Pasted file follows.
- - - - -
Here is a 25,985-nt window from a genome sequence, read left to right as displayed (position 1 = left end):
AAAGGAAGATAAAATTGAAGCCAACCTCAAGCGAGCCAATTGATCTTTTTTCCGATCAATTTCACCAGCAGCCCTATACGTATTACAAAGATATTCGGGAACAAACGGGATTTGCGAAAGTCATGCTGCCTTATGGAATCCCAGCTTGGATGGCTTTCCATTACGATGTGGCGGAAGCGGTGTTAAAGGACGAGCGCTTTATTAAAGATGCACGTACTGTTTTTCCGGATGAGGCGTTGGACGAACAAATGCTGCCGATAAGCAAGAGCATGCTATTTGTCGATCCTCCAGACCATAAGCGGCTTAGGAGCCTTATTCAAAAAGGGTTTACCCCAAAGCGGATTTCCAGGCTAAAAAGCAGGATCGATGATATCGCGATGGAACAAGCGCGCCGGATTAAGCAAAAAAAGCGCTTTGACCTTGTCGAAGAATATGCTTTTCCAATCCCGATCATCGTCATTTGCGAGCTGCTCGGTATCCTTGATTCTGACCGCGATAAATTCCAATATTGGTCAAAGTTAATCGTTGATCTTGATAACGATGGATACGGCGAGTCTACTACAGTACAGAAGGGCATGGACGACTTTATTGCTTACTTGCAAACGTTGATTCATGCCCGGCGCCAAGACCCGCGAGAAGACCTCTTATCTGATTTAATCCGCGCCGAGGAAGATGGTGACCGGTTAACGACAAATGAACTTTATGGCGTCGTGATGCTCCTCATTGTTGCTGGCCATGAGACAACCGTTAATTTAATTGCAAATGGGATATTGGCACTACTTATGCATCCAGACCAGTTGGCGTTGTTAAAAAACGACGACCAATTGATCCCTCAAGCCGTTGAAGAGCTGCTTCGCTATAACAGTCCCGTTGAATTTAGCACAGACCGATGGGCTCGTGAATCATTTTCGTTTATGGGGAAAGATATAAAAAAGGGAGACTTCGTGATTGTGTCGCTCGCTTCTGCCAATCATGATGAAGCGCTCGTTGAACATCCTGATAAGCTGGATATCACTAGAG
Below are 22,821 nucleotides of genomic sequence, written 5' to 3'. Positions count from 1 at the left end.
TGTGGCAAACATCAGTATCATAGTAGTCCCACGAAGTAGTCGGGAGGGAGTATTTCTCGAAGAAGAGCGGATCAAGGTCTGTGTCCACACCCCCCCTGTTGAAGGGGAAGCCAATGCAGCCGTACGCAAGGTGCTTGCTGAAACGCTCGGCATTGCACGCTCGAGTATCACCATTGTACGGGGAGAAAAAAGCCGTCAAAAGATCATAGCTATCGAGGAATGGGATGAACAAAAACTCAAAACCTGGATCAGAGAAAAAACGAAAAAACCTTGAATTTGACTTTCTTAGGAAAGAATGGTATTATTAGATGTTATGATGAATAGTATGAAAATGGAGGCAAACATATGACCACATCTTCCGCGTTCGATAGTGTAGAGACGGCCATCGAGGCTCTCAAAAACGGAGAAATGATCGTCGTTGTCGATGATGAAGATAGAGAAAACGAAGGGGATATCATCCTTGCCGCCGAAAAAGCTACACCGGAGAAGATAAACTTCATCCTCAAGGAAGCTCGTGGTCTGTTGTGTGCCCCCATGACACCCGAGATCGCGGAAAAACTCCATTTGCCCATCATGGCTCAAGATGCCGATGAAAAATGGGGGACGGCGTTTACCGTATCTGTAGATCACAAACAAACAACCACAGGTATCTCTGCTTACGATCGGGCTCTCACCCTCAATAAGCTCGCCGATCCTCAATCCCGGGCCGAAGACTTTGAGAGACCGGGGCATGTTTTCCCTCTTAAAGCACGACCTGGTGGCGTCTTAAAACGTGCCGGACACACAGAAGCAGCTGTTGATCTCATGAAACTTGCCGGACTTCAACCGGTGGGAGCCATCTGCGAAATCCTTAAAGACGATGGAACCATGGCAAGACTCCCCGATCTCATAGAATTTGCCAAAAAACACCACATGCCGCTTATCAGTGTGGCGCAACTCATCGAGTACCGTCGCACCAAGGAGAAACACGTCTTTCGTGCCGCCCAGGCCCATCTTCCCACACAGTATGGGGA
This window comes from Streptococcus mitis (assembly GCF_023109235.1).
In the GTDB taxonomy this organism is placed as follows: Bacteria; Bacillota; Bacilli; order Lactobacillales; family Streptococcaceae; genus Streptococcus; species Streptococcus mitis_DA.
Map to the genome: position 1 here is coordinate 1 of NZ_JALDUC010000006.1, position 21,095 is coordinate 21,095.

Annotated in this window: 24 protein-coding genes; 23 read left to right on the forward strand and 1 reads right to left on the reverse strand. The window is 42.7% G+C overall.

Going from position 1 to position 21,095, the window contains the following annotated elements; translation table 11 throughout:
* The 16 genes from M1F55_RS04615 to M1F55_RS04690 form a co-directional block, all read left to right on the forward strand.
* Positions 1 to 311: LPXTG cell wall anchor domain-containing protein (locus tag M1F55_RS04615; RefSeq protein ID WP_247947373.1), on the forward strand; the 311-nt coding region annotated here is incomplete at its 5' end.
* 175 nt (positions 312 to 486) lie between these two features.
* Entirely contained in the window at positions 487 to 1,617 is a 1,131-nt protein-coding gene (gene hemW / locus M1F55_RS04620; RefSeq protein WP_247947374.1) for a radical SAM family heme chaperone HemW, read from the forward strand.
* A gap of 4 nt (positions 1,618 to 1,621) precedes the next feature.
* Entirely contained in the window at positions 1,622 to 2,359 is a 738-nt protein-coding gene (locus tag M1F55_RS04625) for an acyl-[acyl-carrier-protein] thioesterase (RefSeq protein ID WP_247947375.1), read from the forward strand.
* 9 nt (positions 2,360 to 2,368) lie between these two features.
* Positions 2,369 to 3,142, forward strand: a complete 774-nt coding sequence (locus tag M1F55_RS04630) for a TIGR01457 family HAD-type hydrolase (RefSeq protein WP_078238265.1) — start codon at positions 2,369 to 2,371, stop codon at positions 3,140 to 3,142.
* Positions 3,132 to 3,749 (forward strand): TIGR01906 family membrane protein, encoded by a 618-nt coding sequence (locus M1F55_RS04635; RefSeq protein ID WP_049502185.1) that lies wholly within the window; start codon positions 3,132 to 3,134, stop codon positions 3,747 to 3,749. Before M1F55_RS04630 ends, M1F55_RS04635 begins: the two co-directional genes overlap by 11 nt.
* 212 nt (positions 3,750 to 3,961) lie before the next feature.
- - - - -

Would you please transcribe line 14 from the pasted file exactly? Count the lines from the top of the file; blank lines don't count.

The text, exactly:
* A gap of 4 nt (positions 1,618 to 1,621) precedes the next feature.